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Florida governor to send more workers to help with state’s unemployment claims

Agency received 2.8 million calls in one week alone

Florida Gov. Ron DeSantis has issued an executive order he’s hoping will ease the significant burden on the state department that handles unemployment claims due to the agency being flooded with inquiries from people who have been laid off as the country deals with the coronavirus pandemic.

DeSantis announced Thursday afternoon that he’s allowing agency heads to identify employees who can be deployed to help the Department of Economic Opportunity with answering calls and responding to claims from Floridians who need reemployment assistance.

[READ: Coronavirus cases surge above 8,000 as Floridians prepare for stay-at-home order | Florida jobless claims rise as does anger among unemployed]

“I think this requires all hands on deck,” the governor said, adding that he wants to be able to use all the existing manpower the state has.

According to him, the DOE has received 348,500 claims and 2.8 million calls in the past week alone.

Those government employees who are chosen to help the DOE by working at call centers or providing other services will not be required to perform their usual job duties. They’ll also receive expedited training, per the executive order.

In addition to the extra staff, the DOE is also being authorized to purchase additional capacity and technology needed to handle the influx.

Before the declaration was made, the DOE’s director publicly apologized to Floridians who said they’ve called hundreds of times and spent hours on hold only to still not be able to get through to a representative.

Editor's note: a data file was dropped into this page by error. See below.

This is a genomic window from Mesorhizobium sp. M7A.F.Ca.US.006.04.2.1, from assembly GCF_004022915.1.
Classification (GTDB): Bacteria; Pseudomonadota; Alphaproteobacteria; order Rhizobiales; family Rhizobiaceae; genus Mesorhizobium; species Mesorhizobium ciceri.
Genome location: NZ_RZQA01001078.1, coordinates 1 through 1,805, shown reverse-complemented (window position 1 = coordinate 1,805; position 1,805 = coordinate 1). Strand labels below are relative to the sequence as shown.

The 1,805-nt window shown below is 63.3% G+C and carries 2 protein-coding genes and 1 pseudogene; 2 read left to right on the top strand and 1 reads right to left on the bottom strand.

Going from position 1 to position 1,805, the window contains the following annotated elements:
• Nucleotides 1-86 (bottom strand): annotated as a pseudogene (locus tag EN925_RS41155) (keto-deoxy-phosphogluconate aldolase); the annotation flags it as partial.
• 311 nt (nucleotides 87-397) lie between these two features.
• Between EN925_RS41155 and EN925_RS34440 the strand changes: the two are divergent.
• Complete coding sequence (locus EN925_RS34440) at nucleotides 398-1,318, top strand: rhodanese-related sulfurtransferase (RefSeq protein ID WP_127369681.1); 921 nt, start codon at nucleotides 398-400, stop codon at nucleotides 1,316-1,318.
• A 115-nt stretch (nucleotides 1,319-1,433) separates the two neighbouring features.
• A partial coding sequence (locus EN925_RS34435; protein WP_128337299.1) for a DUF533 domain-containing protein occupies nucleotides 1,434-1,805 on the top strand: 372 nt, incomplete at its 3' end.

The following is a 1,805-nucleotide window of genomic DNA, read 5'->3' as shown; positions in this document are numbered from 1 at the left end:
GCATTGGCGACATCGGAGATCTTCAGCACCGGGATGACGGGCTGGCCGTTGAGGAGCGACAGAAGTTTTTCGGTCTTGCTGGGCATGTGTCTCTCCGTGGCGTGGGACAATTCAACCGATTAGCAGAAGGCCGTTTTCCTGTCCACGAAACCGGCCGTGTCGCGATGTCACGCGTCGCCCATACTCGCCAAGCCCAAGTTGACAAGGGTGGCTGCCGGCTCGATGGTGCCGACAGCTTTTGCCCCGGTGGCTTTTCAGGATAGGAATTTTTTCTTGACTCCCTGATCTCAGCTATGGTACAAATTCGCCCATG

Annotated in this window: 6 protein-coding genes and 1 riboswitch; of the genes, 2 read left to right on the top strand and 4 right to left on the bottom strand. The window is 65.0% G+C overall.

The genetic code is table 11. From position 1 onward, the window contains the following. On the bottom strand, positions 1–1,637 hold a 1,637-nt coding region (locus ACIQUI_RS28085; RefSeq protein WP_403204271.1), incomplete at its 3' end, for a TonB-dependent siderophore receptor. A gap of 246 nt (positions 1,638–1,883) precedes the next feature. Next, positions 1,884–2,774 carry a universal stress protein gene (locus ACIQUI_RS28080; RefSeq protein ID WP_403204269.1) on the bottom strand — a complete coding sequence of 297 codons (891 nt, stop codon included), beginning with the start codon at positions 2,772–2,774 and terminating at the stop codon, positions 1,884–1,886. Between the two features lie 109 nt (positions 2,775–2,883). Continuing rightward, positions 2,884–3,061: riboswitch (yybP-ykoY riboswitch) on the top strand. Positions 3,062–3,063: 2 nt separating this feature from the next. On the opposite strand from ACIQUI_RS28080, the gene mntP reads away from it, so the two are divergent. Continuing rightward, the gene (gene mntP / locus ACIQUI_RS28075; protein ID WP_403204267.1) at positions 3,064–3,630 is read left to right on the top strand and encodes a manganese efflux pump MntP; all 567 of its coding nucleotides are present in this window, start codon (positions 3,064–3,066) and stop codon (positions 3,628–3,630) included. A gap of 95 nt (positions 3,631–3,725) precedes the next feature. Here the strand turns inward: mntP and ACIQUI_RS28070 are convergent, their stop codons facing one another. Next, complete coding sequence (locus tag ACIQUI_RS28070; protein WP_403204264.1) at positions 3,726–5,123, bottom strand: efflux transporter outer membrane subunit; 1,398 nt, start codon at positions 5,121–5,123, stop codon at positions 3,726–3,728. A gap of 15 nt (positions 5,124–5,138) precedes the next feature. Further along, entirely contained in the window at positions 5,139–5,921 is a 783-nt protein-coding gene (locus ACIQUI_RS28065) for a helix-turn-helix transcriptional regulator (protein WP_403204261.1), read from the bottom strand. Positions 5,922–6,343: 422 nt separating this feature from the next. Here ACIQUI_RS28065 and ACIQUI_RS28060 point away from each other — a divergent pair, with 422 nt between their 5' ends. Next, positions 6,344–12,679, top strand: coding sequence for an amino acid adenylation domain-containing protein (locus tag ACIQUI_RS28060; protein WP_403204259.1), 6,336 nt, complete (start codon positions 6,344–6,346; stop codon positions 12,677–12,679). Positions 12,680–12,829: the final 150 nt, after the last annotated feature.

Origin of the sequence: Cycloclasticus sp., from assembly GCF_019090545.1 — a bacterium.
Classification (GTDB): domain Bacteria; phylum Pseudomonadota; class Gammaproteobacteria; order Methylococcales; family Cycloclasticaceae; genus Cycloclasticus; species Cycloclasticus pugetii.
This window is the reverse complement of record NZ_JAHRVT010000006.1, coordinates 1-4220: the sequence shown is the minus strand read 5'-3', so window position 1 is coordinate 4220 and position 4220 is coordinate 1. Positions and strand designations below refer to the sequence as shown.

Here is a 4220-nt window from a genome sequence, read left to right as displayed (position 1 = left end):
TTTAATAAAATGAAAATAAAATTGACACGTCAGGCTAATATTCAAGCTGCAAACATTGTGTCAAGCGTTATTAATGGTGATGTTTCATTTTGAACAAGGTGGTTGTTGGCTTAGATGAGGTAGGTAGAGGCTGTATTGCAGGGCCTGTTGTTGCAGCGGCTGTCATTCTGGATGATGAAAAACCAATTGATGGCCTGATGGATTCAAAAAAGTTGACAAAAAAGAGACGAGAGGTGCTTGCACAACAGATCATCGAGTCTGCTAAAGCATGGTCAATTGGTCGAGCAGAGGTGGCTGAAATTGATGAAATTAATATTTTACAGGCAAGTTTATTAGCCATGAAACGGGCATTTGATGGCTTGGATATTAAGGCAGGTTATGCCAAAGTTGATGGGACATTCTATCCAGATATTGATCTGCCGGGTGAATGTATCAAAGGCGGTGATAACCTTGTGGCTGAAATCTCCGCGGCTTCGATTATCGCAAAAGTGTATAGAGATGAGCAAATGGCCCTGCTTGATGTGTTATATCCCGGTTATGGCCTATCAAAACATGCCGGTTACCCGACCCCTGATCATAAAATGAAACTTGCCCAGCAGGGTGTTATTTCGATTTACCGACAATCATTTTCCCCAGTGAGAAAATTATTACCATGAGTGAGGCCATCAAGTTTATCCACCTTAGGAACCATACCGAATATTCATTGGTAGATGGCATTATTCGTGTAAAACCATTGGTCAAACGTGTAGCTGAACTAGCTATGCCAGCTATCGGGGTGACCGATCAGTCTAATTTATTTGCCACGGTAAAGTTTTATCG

DeSantis said he doesn’t think the community need is going to slow down any time soon.

“I wish I could say that this is something that’s only going to last a couple of weeks but I think that this is not something you can just turn on and off an economy like this so we need to expand the capacity but just understand that this is a problem that’s going to be with us more than just a couple weeks," DeSantis said.

Recognizing the economic hardship placed on residents across the state, the governor also signed another executive order that suspends residential evictions and mortgage foreclosures for 45 days.

“Given the circumstances, I think those suspensions are warranted,” DeSantis said.

He also provided some clarity on what’s considered an essential activity under the stay-at-home order that begins Friday morning. He said everyone needs to make sure they’re following social distancing guidelines and avoiding mass gatherings.

Simply put, it’s less about what you do and more about how you do it.

“If you’re doing things that have a lot of contacts, then it’s not going to be OK,” DeSantis said.

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